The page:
Tuesday, June 20, 2023

Buttons – Appearance, State, and Action

A custom button in Artisan is specified by a name, an event type and value, an action as well as button and text colors (see Events, Buttons Palettes). There can be as many buttons as you like. Additionally, each button has an appearance (normal/pressed) and a state. State and appearance are disconnected by default, but can be connected via button actions.

Artisan versions before 2.8.4 marked the appearance of the last button pressed by inverting its text and button color. The latest Artisan version adds the new flag Mark Last Pressed to the buttons tab of the events dialog (menu Config >> Events, 2nd tab). Uncheck the flag if this behavior interferes with the intended appearance of buttons using the new button action extensions described below.

The command button() toggles the state of the button as well as its visual appearance and is available as MODBUS/S7/WebSocket/IO/Artisan Command action. Note that button actions can be sequenced using a semicolon which allows a button not only to invert its state but also to send out some control commands.

The button command accepts one boolean argument to explicitly set the button state or alternatively two arguments, where the first indicates the button number to be affected and the second argument its new state/appearance.

The following example defines one button that toggles the button state (bound to $) and sends it out to register 2 on MODBUS slave 1 on activation. All buttons start with state 0 (false) and toggle to 1 (true). Pressing this button also toggles its visual appearance. The \t part of the button label specification \t\n\3 is substituted by the event type (here Brenner, the German translation of Burner), the \n introduces a newline and the \3 is substituted by the translation of ON (here you see the German translation EIN) if the button state is 0 and OFF (AUS in German). A list of all button substitutions and actions can be found on the button help page accessible from the Help button in the button tab.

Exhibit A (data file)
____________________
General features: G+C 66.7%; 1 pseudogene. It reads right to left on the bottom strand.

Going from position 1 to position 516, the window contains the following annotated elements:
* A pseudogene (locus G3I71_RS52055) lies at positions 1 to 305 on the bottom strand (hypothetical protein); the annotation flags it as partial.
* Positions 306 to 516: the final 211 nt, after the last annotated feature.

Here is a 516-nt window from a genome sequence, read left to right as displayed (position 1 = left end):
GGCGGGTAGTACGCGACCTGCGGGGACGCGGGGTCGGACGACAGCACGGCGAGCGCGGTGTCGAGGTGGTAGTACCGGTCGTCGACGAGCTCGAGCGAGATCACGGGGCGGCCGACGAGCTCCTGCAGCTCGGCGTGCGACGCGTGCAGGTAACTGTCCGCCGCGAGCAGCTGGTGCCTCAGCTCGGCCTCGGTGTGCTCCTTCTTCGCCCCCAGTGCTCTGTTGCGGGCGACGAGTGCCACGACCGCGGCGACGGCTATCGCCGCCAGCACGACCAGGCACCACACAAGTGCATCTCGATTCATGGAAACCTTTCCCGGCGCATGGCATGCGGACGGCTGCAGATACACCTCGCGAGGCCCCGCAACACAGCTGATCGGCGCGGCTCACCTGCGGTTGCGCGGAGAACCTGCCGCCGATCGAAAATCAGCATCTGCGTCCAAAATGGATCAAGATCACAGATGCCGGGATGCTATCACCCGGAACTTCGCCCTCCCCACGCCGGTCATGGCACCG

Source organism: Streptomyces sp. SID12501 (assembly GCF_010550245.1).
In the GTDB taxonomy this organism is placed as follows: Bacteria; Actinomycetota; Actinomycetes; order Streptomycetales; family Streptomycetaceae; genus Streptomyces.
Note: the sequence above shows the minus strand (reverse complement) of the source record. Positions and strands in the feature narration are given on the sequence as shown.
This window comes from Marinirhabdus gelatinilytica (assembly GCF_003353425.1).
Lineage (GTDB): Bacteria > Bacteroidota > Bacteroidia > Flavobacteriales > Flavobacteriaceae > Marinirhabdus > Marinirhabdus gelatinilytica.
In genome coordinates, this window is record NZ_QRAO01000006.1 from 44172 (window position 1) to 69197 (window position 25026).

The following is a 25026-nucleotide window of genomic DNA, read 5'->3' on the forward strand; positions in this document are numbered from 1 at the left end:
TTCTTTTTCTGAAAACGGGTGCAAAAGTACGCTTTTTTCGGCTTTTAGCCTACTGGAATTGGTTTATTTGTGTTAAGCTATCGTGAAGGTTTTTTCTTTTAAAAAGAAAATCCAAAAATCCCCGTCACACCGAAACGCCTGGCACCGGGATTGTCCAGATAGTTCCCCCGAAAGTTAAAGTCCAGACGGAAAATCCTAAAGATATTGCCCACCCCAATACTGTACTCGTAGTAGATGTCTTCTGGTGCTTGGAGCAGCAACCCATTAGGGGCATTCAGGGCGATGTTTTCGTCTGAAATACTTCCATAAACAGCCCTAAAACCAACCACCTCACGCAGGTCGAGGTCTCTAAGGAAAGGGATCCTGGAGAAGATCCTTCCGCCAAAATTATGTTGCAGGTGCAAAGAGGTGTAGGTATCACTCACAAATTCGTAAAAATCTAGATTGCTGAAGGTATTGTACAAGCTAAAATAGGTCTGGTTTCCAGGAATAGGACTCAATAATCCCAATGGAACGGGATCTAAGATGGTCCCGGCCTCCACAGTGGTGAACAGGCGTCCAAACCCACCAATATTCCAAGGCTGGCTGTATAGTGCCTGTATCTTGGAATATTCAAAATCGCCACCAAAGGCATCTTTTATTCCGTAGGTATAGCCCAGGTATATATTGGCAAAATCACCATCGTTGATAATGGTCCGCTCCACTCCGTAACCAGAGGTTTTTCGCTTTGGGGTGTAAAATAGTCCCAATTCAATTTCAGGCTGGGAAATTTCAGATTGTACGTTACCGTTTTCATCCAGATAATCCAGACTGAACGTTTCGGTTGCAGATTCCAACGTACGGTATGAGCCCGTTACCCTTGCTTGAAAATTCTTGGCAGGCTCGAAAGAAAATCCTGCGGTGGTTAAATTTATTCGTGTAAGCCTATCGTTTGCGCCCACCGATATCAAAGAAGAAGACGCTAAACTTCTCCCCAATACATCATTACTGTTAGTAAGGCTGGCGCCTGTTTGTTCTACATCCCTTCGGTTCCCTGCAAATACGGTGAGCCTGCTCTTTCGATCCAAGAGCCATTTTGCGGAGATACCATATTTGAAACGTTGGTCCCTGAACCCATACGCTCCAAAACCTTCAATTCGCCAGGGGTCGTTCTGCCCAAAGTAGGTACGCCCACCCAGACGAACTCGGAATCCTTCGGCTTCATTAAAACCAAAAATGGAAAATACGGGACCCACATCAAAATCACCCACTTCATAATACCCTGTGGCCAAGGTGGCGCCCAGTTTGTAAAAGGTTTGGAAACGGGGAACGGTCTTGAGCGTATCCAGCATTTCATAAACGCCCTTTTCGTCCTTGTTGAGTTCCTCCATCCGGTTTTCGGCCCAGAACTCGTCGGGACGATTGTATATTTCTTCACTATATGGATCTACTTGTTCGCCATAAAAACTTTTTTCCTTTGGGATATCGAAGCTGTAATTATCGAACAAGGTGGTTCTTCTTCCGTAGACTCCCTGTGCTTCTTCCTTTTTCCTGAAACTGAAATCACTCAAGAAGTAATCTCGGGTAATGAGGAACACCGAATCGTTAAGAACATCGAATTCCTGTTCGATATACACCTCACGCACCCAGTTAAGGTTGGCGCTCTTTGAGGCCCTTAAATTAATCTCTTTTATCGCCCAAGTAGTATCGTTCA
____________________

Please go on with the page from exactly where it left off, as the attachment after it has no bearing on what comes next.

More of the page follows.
The second example shows how to use the two argument variant of the button command to link two buttons.

The new button state can be set based on an external state as received on communication as well. Here the buttons reflect the state of the external actors. Note that in commands, the placeholder _ is substituted by the result of the last IO Command and calculations like the negation (here via the not operation) can be applied.